The Best Vegan Foods to Eat for Gut Health (Plus, Recipe Ideas!)

The Milky Way is home to over 100,000,000 million stars. There are many, difficult for the human brain to comprehend and imagine. But if we talk about numbers, our own body can beat the galaxy. Holds our courage trillion bacteria, all of which play an important role in maintaining overall health and well-being.

Research suggests that gut health can affect everything from anxiety to bloating to serious digestive conditions, which is why it’s so important to take it seriously. There are many things that can contribute, such as high levels of stress and lack of sleep, but diet also plays a big role.


Here, we’ve helped pick the best vegan foods and recipes for optimal gut health. But first, let’s take a look at what its gut actually is.

What is the intestine?

Although it is commonly referred to as “gut”, this term refers to the gastrointestinal tract. It contains several organs, including the esophagus (the long tube that carries food from the throat to the stomach), the stomach, and the small and large intestines.

The entire system is full of microorganisms (not to bore you, but these are tiny living organisms), and most of them, about 90 percent, are bacteria. These microorganisms are what experts mean when they refer to the “gut microbiome.”

Collectively, the gut microbiome is larger than our brain and weighs about two kilograms – the equivalent of a standard-sized brick.

Types of gut bacteria

There are many different forms of bacteria, but there are five main types in our gut: Bacteroidetes, Firmicutes, Actinobacteria, Proteobacteria and Verrucomicrobia. They have an important role in the day-to-day functions of our body. They help break down food, for example, providing us with important nutrients.


But the role of gut bacteria is much bigger than just digestion. Too much “bad” bacteria can increase the likelihood of painful and uncomfortable conditions. In 2020, research suggested that there may be a link between bacteria called brachyspira and irritable bowel syndrome (IBS). There is also evidence that people with Crohn’s disease have higher levels of another type of bacteria called Klebsiella pneumoniae.

Bifidobacteria, on the other hand, are a form of good bacteria. Some strains of it can help protect against bad bacteria and relieve painful IBS symptoms like abdominal pain and bloating. Lactobacillus acidophilus is another helpful genus of bacteria that can help the body absorb nutrients and keep “bad” bacteria in check.

Research suggests that other types of good gut bacteria can also have a big impact on mental health. Lactic acid bacteria, for example, can produce gamma-aminobutyric acid, which can help calm us down. It controls the hyperactivity of nerve cells, which is associated with anxiety and stress.

What is gut health?

Gut health refers to keeping a good balance of these bacteria in the gut. By supporting “good” bacteria in their role of keeping “bad” bacteria in check, we can help support many aspects of our overall well-being.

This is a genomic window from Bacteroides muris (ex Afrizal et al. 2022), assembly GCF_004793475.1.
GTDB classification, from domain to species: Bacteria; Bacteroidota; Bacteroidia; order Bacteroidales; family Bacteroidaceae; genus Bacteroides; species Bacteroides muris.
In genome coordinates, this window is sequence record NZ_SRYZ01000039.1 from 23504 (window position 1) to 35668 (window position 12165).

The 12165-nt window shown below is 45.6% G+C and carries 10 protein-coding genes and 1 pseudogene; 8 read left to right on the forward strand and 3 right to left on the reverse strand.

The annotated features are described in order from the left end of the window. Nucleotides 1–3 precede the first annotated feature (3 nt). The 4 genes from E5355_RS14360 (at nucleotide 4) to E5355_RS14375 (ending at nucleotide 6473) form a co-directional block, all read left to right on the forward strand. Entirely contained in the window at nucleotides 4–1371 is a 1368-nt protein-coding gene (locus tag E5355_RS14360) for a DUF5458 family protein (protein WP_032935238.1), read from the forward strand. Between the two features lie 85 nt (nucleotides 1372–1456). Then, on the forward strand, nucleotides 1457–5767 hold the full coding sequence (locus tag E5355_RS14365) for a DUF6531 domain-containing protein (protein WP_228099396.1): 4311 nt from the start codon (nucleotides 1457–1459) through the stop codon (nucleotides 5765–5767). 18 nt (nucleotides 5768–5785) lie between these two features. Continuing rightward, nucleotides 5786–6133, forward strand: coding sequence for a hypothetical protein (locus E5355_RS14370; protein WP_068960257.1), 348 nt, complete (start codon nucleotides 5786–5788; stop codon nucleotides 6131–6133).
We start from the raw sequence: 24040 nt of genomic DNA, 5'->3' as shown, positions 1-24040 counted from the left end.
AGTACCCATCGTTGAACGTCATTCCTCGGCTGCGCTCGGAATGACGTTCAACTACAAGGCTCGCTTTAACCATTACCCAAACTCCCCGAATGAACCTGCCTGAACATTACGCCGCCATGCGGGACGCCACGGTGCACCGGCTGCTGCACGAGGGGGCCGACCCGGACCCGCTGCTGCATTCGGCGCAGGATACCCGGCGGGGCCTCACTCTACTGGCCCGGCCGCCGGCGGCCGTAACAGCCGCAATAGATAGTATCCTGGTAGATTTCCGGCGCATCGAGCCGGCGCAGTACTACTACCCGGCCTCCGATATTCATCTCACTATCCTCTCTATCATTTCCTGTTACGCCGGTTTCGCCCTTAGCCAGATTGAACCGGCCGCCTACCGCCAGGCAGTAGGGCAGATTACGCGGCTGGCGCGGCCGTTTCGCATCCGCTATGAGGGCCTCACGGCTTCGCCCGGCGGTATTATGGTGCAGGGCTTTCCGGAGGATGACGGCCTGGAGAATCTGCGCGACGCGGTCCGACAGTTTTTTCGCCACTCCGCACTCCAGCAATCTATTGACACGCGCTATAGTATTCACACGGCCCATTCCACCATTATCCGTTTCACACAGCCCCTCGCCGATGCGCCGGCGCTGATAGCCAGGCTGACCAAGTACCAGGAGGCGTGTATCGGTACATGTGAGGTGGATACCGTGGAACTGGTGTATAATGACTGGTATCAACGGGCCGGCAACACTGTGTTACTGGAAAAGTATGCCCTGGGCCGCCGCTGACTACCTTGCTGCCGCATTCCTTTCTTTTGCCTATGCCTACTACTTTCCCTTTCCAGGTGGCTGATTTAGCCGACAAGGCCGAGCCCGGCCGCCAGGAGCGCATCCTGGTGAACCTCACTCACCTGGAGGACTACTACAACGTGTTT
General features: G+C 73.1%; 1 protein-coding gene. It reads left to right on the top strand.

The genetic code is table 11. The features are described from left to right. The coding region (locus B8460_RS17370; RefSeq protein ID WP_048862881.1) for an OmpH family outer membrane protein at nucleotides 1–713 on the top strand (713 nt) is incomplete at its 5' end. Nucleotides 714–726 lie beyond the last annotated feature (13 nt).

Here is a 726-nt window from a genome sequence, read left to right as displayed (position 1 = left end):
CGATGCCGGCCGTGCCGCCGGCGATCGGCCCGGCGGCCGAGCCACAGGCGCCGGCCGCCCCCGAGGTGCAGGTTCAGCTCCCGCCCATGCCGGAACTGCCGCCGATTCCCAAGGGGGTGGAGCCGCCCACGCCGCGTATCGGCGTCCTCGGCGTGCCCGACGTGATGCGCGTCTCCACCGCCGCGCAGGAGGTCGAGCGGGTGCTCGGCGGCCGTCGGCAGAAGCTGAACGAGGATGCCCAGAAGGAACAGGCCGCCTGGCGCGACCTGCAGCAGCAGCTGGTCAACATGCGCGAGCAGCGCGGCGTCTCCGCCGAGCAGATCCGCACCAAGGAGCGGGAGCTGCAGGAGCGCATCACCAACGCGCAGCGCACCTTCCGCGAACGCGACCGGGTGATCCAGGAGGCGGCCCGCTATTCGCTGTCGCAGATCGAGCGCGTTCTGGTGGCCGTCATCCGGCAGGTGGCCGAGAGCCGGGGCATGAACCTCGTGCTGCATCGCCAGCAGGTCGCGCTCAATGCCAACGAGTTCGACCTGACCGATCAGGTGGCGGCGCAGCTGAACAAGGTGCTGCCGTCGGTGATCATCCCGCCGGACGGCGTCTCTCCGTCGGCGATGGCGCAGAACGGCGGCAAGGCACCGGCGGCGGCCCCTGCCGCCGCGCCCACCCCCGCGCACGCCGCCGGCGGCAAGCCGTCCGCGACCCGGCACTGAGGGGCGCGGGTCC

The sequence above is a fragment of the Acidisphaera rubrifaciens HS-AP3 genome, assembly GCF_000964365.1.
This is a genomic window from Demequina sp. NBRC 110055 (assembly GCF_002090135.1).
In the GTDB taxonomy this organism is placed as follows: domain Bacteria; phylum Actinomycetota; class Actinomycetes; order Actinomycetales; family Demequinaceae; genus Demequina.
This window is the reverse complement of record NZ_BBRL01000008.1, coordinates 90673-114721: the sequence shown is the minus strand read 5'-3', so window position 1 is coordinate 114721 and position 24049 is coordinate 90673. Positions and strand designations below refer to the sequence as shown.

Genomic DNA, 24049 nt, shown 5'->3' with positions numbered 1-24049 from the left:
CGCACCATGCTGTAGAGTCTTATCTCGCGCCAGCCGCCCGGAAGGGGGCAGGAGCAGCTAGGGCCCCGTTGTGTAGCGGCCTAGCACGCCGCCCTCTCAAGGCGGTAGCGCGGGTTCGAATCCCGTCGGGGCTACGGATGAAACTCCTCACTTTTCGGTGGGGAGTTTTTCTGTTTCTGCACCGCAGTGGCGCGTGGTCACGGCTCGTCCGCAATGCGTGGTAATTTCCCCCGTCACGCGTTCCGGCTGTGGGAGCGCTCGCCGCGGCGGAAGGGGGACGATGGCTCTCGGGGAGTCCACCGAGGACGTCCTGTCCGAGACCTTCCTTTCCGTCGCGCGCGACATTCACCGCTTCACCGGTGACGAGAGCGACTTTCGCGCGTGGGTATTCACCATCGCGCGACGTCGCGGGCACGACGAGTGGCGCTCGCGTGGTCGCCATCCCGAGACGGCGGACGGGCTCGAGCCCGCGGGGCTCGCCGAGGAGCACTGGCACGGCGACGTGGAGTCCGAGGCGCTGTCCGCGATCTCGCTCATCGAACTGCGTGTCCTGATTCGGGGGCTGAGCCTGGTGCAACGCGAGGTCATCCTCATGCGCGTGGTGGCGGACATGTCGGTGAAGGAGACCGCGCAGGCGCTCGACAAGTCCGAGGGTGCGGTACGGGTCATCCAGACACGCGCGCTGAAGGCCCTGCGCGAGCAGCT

One of the best ways to support gut health is through diet; Eating nutritious foods supports good bacteria, and helps keep everything balanced and healthy. But supplements are becoming more popular.

Probiotic supplements for gut health

To add more “good” bacteria to your gut, one option is to take probiotic supplements. But scientists are still learning about their benefits.

But there is research to suggest that probiotic supplements can help restore the balance of bacteria in your gut. This balance can be threatened by the use of antibiotics, for example, and supplements, which are often vegetarian-friendly, can help counteract their effects.


However, it is important to be careful when purchasing probiotics, as their production is not regulated or overseen by the Food and Drug Administration (FDA).

“It is unclear whether probiotics purchased at pharmacies and health food stores are high-quality products,” Harvard Health warns in a blog post. “It’s even possible that some low-quality products may not even contain the probiotic bacteria listed on the label.”

If you want to take probiotics in supplement form, the best course of action is to consult a health professional first.

Best Foods for Gut Health

You don’t need to take supplements to support your gut. You can eat foods, many of them vegetarian, that contain probiotics. In fact, eating a diet rich in plant-based whole foods is one of the best ways to support gut health.

According to registered dietitian Jennifer Navaroli Hunter, MPH, RD, LDN, this is partly because plant-based whole foods are high in fiber, which feeds healthy gut bacteria. He recommends eating a “rainbow” of plant-based foods such as berries, kale, chickpeas, oats and brown rice for optimal gut health. “Having a variety of colors in these foods also increases our nutritional diversity,” Hunter told VegNews.